The work was funded by the U.S. Air Force Office of Scientific Research and the Beckman Institute.

James E. Kloeppel | University of Illinois
Further information:

More articles from Materials Sciences:

nachricht From ancient fossils to future cars
21.10.2016 | University of California - Riverside

nachricht Study explains strength gap between graphene, carbon fiber
20.10.2016 | Rice University

All articles from Materials Sciences >>>

The most recent press releases about innovation >>>

Die letzten 5 Focus-News des innovations-reports im Überblick:

Im Focus: New 3-D wiring technique brings scalable quantum computers closer to reality

Researchers from the Institute for Quantum Computing (IQC) at the University of Waterloo led the development of a new extensible wiring technique capable of controlling superconducting quantum bits, representing a significant step towards to the realization of a scalable quantum computer.

"The quantum socket is a wiring method that uses three-dimensional wires based on spring-loaded pins to address individual qubits," said Jeremy Béjanin, a PhD...

Im Focus: Scientists develop a semiconductor nanocomposite material that moves in response to light

In a paper in Scientific Reports, a research team at Worcester Polytechnic Institute describes a novel light-activated phenomenon that could become the basis for applications as diverse as microscopic robotic grippers and more efficient solar cells.

A research team at Worcester Polytechnic Institute (WPI) has developed a revolutionary, light-activated semiconductor nanocomposite material that can be used...

Im Focus: Diamonds aren't forever: Sandia, Harvard team create first quantum computer bridge

By forcefully embedding two silicon atoms in a diamond matrix, Sandia researchers have demonstrated for the first time on a single chip all the components needed to create a quantum bridge to link quantum computers together.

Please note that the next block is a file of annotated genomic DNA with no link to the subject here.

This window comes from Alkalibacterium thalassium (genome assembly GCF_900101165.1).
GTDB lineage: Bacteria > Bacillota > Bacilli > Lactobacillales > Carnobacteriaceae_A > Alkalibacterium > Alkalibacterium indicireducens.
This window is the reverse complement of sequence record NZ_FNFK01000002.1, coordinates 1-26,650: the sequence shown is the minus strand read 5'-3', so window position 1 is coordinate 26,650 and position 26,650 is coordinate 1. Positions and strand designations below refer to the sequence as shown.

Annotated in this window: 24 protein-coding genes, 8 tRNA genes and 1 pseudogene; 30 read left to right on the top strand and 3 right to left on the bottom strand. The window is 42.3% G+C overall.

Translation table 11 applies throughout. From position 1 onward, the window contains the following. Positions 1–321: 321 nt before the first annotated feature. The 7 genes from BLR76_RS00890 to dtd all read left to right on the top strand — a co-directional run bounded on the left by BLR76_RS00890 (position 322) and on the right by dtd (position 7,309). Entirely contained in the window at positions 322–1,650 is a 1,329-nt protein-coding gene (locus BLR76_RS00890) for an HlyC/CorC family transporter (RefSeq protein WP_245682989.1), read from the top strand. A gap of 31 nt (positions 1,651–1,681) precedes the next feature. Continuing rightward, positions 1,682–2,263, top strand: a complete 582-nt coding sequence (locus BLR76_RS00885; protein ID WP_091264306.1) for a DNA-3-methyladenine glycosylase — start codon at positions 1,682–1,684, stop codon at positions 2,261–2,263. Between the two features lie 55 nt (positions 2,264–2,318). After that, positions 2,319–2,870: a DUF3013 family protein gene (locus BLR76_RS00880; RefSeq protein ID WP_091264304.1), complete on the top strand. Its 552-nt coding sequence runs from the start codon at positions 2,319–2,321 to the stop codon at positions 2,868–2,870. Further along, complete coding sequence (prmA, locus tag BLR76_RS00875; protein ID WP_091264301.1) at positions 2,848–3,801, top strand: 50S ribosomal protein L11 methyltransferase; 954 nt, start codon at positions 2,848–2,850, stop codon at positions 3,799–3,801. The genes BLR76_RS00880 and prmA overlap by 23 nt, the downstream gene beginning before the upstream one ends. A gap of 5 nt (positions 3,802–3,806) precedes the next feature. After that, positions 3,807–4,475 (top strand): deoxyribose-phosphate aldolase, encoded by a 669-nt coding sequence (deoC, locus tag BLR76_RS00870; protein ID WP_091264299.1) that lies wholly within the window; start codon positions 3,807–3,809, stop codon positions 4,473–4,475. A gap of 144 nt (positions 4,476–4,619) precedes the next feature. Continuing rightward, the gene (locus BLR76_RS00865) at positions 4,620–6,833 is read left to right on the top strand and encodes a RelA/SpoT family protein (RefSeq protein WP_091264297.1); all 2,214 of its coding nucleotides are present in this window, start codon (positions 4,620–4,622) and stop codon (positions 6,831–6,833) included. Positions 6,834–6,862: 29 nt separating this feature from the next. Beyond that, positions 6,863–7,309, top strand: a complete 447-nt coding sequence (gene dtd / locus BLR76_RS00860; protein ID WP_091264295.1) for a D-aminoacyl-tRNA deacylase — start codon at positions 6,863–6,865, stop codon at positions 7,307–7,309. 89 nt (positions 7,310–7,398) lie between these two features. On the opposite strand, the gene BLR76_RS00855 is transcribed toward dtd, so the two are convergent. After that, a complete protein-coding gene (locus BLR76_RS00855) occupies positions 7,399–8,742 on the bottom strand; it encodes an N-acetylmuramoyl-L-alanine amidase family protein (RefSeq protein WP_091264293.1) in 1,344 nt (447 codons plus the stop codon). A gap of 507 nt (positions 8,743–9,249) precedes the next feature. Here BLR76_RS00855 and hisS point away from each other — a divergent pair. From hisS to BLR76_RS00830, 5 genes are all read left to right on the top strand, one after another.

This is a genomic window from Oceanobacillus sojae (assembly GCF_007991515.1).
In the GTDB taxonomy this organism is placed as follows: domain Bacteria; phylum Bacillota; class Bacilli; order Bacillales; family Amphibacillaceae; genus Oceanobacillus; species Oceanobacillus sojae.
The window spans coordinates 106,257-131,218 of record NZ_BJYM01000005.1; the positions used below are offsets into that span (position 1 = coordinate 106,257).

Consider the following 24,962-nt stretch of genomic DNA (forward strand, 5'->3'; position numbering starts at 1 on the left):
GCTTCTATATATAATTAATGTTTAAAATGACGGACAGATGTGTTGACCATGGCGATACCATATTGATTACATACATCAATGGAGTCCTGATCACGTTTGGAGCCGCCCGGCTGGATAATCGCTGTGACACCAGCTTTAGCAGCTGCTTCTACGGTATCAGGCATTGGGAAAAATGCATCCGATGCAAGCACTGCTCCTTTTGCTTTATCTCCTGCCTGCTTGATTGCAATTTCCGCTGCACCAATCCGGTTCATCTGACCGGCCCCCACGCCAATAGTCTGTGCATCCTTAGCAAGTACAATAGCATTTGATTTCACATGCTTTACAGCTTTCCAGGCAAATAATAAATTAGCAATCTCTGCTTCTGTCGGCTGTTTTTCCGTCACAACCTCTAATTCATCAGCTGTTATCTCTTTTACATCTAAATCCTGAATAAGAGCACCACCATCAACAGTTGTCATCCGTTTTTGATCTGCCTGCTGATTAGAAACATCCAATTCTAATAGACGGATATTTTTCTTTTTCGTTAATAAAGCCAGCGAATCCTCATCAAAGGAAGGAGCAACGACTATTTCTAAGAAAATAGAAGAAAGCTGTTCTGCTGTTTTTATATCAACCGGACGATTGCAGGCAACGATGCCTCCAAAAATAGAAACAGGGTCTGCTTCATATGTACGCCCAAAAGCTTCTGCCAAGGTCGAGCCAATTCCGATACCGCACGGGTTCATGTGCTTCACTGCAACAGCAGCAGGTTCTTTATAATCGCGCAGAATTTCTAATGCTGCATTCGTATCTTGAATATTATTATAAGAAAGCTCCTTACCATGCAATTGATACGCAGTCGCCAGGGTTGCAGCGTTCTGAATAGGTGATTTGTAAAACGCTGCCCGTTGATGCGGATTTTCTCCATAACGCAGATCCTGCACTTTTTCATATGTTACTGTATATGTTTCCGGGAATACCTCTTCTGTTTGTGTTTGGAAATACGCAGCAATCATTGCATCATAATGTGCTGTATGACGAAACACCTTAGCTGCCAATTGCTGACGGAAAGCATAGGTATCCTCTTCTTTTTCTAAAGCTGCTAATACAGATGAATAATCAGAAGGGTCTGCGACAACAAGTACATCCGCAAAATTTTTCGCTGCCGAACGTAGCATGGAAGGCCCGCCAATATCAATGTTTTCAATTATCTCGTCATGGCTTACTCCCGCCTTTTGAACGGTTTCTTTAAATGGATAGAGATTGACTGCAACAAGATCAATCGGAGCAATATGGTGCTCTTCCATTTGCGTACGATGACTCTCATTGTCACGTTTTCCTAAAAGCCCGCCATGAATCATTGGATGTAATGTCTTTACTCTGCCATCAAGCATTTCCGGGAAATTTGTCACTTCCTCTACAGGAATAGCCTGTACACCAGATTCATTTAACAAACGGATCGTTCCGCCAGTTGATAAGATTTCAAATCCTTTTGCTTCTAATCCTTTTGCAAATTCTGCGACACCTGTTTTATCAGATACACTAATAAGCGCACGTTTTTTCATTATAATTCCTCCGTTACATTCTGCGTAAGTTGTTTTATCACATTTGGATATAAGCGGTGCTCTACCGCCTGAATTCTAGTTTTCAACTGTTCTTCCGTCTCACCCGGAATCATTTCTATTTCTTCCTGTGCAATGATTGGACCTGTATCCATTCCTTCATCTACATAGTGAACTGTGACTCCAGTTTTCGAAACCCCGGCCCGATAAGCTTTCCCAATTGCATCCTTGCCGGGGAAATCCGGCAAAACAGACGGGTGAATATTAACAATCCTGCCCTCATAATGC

"People have already built small quantum computers," says Sandia researcher Ryan Camacho. "Maybe the first useful one won't be a single giant quantum computer...

Im Focus: New Products - Highlights of COMPAMED 2016

COMPAMED has become the leading international marketplace for suppliers of medical manufacturing. The trade fair, which takes place every November and is co-located to MEDICA in Dusseldorf, has been steadily growing over the past years and shows that medical technology remains a rapidly growing market.

In 2016, the joint pavilion by the IVAM Microtechnology Network, the Product Market “High-tech for Medical Devices”, will be located in Hall 8a again and will...

Im Focus: Ultra-thin ferroelectric material for next-generation electronics

'Ferroelectric' materials can switch between different states of electrical polarization in response to an external electric field. This flexibility means they show promise for many applications, for example in electronic devices and computer memory. Current ferroelectric materials are highly valued for their thermal and chemical stability and rapid electro-mechanical responses, but creating a material that is scalable down to the tiny sizes needed for technologies like silicon-based semiconductors (Si-based CMOS) has proven challenging.

Now, Hiroshi Funakubo and co-workers at the Tokyo Institute of Technology, in collaboration with researchers across Japan, have conducted experiments to...

All Focus news of the innovation-report >>>



Event News

#IC2S2: When Social Science meets Computer Science - GESIS will host the IC2S2 conference 2017

14.10.2016 | Event News

Agricultural Trade Developments and Potentials in Central Asia and the South Caucasus

14.10.2016 | Event News

World Health Summit – Day Three: A Call to Action

12.10.2016 | Event News

Latest News

Resolving the mystery of preeclampsia

21.10.2016 | Health and Medicine

Stanford researchers create new special-purpose computer that may someday save us billions

21.10.2016 | Information Technology

From ancient fossils to future cars

21.10.2016 | Materials Sciences

More VideoLinks >>>